Paying for bmj.comBMJ 2003; 327 doi: http://dx.doi.org/10.1136/bmj.327.7409.241 (Published 31 July 2003) Cite this as: BMJ 2003;327:241
From 2005, some users will have to pay for some content
Almost 10 years after it began, the BMJ ‘s experiment of allowing free access to everything on its website will come to an end. The BMJ Publishing Group board has decided that, from January 2005, visitors to bmj.com should pay for access. The resulting revenue should not only defray the website's current costs but also allow us to fund further developments.
Exactly which content will be behind access controls, for how long, and for whom has yet to be decided. We can, however, assure BMA members (including student members) and users from the World Bank's list of 120 low and lower middle income countries1 that access will remain free to them. We had hoped to extend this dispensation to medical students everywhere, but the difficulty of verifying the credentials of an estimated 14 000 medical student visitors each week makes this unlikely. Access to student bmj.com will remain free.
The model we are currently finalising for bmj.com is likely to make all content free for a week or two after publication. Most of it will then be behind access controls for a year or more. Content that we intend keeping free throughout this period includes abstracts of articles, rapid responses, and the Editor's Choice column. All of BMJ Careers (Career Focus, recruitment and of course advertisements, and career services) will remain free.
Our intention is to continue making the full text versions of our original research articles freely available on bmj.com and PubMed Central from the day of publication. The abridged versions of these articles (“paper short”) are likely to be behind access controls.
The board's decision to introduce access controls was precipitated by anxiety over falling library subscriptions to the paper journal. In common with many scientific journals, numbers of subscribers have been falling steadily over the past decade, but the BMJ ‘s rate of decline has increased recently. Our current total is 9% lower than the same time last year, whereas the publishing group's 26 specialist journals, 25 of which have access controls, have experienced falls of only 4%. Access controls have given these journals the possibility of selling electronic subscriptions—an opportunity lost to bmj.com because of its free status.
The fall in BMJ subscription revenue is likely to accelerate as increasing numbers of libraries abandon paper subscriptions in favour of electronic ones. A recent survey of large American academic libraries suggests that between 50% and 80% of journal subscriptions will be solely electronic within five years (Morna Conway, personal communication). So long as access to the electronic BMJ remains free, we will have nothing to replace the revenue lost from cancelled paper subscriptions.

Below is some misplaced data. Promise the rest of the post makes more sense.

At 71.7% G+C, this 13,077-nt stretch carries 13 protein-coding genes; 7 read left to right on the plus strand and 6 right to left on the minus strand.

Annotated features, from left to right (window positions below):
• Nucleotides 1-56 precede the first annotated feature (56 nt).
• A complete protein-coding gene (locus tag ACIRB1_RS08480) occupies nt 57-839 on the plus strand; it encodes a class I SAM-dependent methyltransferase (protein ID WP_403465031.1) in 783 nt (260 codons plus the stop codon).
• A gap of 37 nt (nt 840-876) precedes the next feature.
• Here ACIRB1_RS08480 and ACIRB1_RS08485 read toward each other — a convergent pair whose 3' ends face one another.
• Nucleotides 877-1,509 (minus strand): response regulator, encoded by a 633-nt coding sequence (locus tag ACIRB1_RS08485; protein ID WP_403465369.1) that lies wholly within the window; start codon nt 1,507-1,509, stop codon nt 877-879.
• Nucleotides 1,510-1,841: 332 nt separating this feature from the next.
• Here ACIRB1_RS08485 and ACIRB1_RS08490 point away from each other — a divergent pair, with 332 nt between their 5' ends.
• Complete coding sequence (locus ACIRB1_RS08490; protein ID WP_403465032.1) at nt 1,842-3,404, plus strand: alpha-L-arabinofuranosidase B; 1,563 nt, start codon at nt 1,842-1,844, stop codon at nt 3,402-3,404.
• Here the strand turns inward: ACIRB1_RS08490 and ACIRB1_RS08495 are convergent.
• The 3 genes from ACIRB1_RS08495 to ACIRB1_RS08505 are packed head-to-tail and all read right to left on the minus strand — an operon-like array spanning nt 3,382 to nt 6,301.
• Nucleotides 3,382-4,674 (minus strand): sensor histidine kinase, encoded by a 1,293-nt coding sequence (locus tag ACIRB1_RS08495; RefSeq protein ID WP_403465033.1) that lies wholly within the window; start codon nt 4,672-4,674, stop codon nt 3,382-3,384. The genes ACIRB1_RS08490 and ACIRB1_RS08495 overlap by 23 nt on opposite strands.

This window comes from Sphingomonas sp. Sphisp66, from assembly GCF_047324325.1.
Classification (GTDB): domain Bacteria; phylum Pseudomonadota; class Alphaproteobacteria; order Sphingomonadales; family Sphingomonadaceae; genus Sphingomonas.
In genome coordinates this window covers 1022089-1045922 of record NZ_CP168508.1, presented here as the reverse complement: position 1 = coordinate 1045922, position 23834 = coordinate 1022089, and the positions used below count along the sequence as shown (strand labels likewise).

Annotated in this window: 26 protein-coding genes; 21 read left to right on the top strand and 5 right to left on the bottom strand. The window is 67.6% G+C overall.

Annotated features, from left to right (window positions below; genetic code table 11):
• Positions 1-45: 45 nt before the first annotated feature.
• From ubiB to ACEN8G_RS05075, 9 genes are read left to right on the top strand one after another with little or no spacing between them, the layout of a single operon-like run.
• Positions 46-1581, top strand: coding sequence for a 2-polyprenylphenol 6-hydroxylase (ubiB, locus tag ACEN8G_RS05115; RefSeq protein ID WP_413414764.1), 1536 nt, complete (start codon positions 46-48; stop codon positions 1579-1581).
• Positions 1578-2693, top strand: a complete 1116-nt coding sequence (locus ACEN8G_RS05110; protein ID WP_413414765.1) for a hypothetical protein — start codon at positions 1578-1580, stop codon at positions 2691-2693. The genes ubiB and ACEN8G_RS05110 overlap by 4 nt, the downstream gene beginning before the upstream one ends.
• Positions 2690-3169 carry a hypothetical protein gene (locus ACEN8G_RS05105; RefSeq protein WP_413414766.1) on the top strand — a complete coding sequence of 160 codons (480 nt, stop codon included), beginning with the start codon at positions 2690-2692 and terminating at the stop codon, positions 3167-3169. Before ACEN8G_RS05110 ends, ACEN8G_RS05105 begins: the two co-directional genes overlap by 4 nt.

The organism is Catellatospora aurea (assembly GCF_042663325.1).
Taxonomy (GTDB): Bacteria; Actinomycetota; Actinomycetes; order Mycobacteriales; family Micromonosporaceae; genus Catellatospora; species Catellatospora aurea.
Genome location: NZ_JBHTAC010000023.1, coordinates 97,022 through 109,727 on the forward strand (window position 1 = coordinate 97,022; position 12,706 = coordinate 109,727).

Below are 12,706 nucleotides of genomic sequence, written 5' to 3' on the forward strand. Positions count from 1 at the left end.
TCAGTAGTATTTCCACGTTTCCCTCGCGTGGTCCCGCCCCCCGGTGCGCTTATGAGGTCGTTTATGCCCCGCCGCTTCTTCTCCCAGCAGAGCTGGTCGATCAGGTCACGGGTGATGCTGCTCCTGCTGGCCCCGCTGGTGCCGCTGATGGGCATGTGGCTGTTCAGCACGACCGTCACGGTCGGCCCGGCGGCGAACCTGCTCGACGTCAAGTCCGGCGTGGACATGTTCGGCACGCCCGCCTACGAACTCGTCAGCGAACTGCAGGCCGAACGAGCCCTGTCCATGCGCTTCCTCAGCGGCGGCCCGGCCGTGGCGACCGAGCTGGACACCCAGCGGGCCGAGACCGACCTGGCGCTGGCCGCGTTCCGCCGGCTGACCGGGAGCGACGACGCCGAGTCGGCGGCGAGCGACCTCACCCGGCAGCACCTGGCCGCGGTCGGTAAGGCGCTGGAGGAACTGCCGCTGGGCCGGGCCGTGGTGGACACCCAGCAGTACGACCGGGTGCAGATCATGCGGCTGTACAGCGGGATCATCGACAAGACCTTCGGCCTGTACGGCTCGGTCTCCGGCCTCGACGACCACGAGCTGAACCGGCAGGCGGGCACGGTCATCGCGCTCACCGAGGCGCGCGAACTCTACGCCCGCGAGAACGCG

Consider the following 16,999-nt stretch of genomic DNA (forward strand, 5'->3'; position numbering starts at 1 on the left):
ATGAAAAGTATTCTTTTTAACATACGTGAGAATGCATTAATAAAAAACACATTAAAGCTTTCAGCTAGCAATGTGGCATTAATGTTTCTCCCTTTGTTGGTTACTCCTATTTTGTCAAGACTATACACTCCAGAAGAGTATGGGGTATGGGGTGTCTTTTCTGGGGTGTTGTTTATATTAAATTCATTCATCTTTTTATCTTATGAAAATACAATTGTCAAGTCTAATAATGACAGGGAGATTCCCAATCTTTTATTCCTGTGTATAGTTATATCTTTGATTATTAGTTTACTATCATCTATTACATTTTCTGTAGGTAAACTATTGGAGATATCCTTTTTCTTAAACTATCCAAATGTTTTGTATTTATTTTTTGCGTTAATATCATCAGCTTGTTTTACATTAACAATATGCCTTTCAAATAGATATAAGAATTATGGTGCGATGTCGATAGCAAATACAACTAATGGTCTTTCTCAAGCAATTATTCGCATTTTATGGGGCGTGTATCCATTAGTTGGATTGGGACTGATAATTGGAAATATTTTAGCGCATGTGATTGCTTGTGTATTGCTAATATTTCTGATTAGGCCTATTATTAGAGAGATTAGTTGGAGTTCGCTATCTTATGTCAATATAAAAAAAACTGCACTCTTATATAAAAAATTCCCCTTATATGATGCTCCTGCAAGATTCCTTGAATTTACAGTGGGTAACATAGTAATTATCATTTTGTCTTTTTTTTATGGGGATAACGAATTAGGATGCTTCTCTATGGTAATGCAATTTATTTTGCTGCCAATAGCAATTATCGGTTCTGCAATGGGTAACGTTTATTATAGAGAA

Although figure 1 shows that subscriptions account for only 12% of the BMJ ‘s total revenue, our problem is that our two other main sources of revenue are also under threat. Job advertisements, which account for 61% of our revenue, are threatened by an NHS job website for England (sites for jobs in Scotland and Wales already exist). And spending by UK pharmaceutical companies is down 8% over last year, with fewer new drugs to promote.2
Although it's unclear whether the subscription model for scientific journals will survive in the long term, it still has a few years of life left in it.3 Like any business, the BMJ is obliged to preserve as many different revenue streams as possible. For example, had we been solely reliant on the pharmaceutical industry for financial support—like many publications—our recent theme issue on the need to disentangle doctors from the drug industry4 might never have happened.
Nevertheless, the end of free access is likely to affect the sudden explosion in exposure to the BMJ. The number of computers accessing bmj.com recently reached 132 000 per week, equivalent to about 185 000 individual users per week, or nearly twice the number of people who receive the paper journal (fig 2). Nearly two thirds of these users live outside the United Kingdom, with half rarely or never seeing a copy of the paper BMJ—a legacy of our previous policy, strongly endorsed by BMA members,5 to make the full electronic journal freely available to doctors everywhere.
While the journal's international influence has undoubtedly increased, it's much harder to quantify this than to quantify how much bmj.com costs (about £4.60 per BMA member last year.) One proxy for influence, at least within the academic community, is the impact factor. The BMJ ‘s impact factor has risen much faster recently than the average for the group's specialist journals, which have remained behind access controls (fig 3).
We expect to charge individuals between £10 and £20 ($16 to $33; €14 to €28) a year for an online subscription; charges to libraries will vary according to the number of people they serve. For users accessing the website via a library that subscribes, access will feel free. Non-BMA members whose libraries do not yet subscribe to the BMJ have nearly 18 months to persuade them to do so, or to save up for a personal subscription.
Competing interests TD and RS both work for the BMJ Publishing Group Ltd. Although the group's profits are likely to rise with the introduction of access controls to bmj.com, their salaries will not be affected.